A mega event
It had to be borne in mind that the Grand Depart was not just a special event for the UK but formed part of a larger sociological and anthropological phenomenon: i.e., the mega-event, a phenomenon which is a growing area of research in a number of subject areas – not only in sport, where the development of organisations like the IOC and FIFA are of interest to sports sociologists and historians – but to economists and cultural observers. The local activity encouraged by such events, like the Tour-associated cultural festivals, and educational projects bear witness to their wide-ranging social impact.

Which websites to archive?
So all this had to be recorded if possible. Add to this the day-by-day; hour-by-hour reports of media organisations like broadcasters and newspapers and there were clearly a large number of websites waiting to be gathered. One aspect did seem to be missing, and that was the protest sites, which tend to be much in evidence with events like the Olympic Games. Contrary to this, most Tour websites were celebrating the Tour in every way possible. Where they did echo the Olympics was in their keen embracing of the successful outcomes of the latter - such as volunteering - with Asda sponsoring a volunteering website which called for route and crossing marshals, ‘dignitary managers’ and coordinators of all kinds.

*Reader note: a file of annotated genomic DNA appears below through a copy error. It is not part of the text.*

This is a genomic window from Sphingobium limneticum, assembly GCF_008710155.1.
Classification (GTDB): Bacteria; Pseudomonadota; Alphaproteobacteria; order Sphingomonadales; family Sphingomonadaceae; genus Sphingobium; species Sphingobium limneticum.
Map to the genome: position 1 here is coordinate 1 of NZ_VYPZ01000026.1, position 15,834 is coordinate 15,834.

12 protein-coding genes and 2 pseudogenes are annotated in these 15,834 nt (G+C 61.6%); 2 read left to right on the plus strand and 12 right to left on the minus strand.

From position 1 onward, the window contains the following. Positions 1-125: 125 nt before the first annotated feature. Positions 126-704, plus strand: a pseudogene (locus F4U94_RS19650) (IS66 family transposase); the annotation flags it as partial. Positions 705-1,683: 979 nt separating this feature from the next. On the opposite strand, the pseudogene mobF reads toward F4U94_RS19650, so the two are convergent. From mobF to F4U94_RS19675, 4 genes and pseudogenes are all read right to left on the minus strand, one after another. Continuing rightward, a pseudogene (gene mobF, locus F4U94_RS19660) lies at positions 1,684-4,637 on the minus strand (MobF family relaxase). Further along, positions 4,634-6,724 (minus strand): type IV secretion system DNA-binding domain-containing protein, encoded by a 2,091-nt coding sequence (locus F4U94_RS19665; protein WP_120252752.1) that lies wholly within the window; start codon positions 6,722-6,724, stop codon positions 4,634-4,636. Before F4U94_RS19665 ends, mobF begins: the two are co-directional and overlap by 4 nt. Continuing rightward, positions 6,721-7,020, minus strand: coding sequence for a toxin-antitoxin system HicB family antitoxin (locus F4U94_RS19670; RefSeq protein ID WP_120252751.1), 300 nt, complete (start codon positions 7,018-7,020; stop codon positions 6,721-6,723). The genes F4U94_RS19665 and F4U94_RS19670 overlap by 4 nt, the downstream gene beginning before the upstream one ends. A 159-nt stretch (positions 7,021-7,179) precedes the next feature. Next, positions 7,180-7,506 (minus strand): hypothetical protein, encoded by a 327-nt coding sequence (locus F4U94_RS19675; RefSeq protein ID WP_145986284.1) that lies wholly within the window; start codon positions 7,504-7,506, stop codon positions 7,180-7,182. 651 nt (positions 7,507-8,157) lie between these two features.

The riders
The websites of the riders themselves proved problematic at first, as it was not clear until almost the last minute who was going to ride. In the end, as we know, Sir Bradley Wiggins bowed out, but we made sure that we kept a close eye on Chris Froome and Mark Cavendish, as well as the UK based teams like Team Sky, The British Cycling Organisation and the Tour de France organisation itself. It was a huge disappointment to see British hopes being dashed by falls but we can now follow Chris Froomes twitter feed, from his original expressions of excitement to his reports on his MRI scans ‘confirmed fractures to the left wrist and right hand’. While on his Facebook page, Mark Cavendish displays a picture of himself fresh from the operating theatre! Sad, but interesting, times.